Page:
Austria's Foreign Minister meets his Romanian counterpart. Photo: Twitter/Sebastian Kurz
Conservative Sebastian Kurz who has been Austria's Minister for foreign affairs and integration since 2013 was at the meeting this week with his EU colleagues in Luxembourg.
Outlining the Austrian position he said it was clear that the Europe wide migration policy was simply not working.
He said: "The fact is that we have lost control. At the moment it is not us as the EU that is deciding who comes into Europe, it is the people smugglers."
He said the only way to tackle that was to remove their business model, and the only way to do that was to stop accepting people into Europe who had come here illegally. Instead, he reiterated his suggestion that people who are intercepted for illegal migration should be taken away to camps in a third country like Africa.
People travelling with smugglers were currently simply being allowed to carry on with their journeys into Europe, and that should no longer be allowed, according to Kurz.
He said that asylum and migration centres in third countries should be administered by the EU and the UNHCR and help should be supplied locally and also the opportunity for people accepted to legally carry on with their journeys to Europe.
He added: "We are of the opinion that a European solution is needed, but as long as there is not one, then in Austria we will continue to implement national measures."
He believes that the Austrian solution of asylum centres outside of the EU borders was the only way to regain control over immigration and said he had found widespread agreement within the EU over his assertion that the current system is not working.
Countries which refuse to work with the EU should lose the opportunity for aid money, he said, and those that do help should be rewarded with financial assistance, a similar proposal to that put forward by the European Commission last week.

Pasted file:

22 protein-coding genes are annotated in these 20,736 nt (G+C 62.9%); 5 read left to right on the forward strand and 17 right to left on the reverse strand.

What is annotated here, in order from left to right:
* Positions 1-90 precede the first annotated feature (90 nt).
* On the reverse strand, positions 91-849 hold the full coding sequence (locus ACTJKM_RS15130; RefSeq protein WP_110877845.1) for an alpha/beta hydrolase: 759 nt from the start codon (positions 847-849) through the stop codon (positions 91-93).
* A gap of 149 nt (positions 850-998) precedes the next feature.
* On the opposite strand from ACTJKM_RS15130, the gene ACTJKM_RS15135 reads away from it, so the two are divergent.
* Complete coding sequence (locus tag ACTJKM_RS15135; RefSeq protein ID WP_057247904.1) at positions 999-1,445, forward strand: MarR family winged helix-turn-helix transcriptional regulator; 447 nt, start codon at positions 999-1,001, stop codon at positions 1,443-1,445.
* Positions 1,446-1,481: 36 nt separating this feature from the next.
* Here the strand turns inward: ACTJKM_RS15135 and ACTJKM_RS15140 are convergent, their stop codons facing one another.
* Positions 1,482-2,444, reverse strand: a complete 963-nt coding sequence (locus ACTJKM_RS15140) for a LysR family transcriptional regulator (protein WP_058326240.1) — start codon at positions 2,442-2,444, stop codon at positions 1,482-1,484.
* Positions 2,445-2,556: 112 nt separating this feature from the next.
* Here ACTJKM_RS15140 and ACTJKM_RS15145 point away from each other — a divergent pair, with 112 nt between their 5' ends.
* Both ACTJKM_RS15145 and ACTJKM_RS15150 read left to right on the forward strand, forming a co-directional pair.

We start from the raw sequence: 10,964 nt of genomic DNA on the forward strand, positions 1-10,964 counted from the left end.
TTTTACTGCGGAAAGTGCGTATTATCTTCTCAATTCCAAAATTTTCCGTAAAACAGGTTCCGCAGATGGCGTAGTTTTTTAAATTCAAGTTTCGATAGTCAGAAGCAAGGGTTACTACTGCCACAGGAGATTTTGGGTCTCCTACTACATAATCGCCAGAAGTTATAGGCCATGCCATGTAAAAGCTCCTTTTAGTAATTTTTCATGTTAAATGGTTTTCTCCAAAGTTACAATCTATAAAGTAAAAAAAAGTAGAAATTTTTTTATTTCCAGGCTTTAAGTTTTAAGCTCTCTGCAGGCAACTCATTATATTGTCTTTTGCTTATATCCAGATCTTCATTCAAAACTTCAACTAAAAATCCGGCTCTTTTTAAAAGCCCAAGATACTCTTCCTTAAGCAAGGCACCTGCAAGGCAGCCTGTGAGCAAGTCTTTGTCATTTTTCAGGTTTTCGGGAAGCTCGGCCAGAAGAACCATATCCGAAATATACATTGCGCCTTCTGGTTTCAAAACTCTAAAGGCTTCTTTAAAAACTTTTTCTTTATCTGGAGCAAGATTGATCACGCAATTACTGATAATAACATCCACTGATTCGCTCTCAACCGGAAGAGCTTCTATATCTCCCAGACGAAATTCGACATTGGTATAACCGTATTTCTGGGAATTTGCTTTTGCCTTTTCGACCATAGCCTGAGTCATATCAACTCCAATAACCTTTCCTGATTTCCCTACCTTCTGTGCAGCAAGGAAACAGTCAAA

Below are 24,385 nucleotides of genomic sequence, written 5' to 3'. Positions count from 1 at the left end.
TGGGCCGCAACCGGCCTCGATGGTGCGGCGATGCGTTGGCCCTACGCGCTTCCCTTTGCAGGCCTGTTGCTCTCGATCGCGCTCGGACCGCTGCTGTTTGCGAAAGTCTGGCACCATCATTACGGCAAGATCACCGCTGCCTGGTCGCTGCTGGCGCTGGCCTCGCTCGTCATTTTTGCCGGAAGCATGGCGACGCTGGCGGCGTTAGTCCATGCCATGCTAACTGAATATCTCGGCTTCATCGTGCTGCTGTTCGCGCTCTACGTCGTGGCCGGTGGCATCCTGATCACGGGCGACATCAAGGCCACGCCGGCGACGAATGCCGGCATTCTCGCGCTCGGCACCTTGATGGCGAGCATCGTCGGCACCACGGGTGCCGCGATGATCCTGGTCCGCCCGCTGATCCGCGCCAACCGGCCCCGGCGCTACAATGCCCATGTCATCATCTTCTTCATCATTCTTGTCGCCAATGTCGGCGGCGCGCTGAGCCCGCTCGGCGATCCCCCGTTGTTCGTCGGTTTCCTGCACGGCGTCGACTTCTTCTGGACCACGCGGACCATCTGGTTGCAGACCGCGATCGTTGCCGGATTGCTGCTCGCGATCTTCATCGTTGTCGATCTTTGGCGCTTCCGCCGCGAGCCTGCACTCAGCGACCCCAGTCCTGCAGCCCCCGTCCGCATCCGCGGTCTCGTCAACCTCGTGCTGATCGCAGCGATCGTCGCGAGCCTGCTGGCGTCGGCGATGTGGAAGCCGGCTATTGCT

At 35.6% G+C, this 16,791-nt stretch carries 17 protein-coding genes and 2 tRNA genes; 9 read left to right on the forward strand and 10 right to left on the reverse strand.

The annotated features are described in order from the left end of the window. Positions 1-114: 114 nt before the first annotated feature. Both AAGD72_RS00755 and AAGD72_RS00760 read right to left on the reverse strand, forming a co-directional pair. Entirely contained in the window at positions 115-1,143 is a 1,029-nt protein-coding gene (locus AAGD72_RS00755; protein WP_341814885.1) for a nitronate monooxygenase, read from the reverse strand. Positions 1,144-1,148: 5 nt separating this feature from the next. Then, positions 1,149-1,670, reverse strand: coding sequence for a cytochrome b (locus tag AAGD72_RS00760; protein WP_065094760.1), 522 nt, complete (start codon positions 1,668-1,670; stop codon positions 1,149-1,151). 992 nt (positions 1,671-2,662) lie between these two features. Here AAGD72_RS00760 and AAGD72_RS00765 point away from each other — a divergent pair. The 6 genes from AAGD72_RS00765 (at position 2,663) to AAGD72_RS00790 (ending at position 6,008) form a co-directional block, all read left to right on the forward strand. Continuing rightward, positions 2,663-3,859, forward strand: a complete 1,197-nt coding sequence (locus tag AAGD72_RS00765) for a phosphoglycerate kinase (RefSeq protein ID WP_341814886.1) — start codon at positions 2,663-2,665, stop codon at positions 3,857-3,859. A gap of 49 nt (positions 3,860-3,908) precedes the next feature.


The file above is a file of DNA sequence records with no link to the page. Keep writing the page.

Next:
Kurz added: "What is currently happening between Turkey and Greece should be a model that could also be applied to Italy and Libya.
At the moment Greece is stopping illegal immigrants and those who arrive on islands they are attempting to send back to Turkey.
"This alone has significantly reduced the flood of immigrants. And that means less deaths on the sea," he said.
Complaining of high numbers of asylum seekers so far this year, he accused Italians of still simply waving people through without properly attempting to stop the flow.
Benefit payments slashed
Austria has also controversially defied the EU and slashed benefit payments to refugees which according to the EU rules should be paid at the same rates available to locals.
However one region - Upper Austria - has defied these rules even further and slashed benefits by almost a half from around €900 per person to €500, a move criticised by the UNHCR which believes people will not be able to pay rent and feed themselves with this money.
In addition, of the €500 now offered, €155 will only be paid to people who have made the effort to learn German and agreed to an integration contract.
Local politician Wolfgang Hattmannsdorfer said the cuts were necessary in order to prevent the collapse of the welfare system.
He said the mass influx of asylum seekers had forced the decision upon them, claiming the move will save Upper Austria around €70 million.
New measures for asylum seekers
Kurz also announced this week, along with Social Democrat Muna Duzdar from the Chancellor's office, a series of new measures directed towards asylum seekers in Austria.
The new measures include an expansion of charitable and volunteering opportunities for asylum seekers.
They also announced €50 million for new German courses that will be provided to people as early as possible and not just when they have obtained refugee status.
Asylum seekers whose application for refugee status is likely to be approved will also be expected to attend value and orientation courses while they await the decision.
Story courtesy of Central European News/The Local Austria.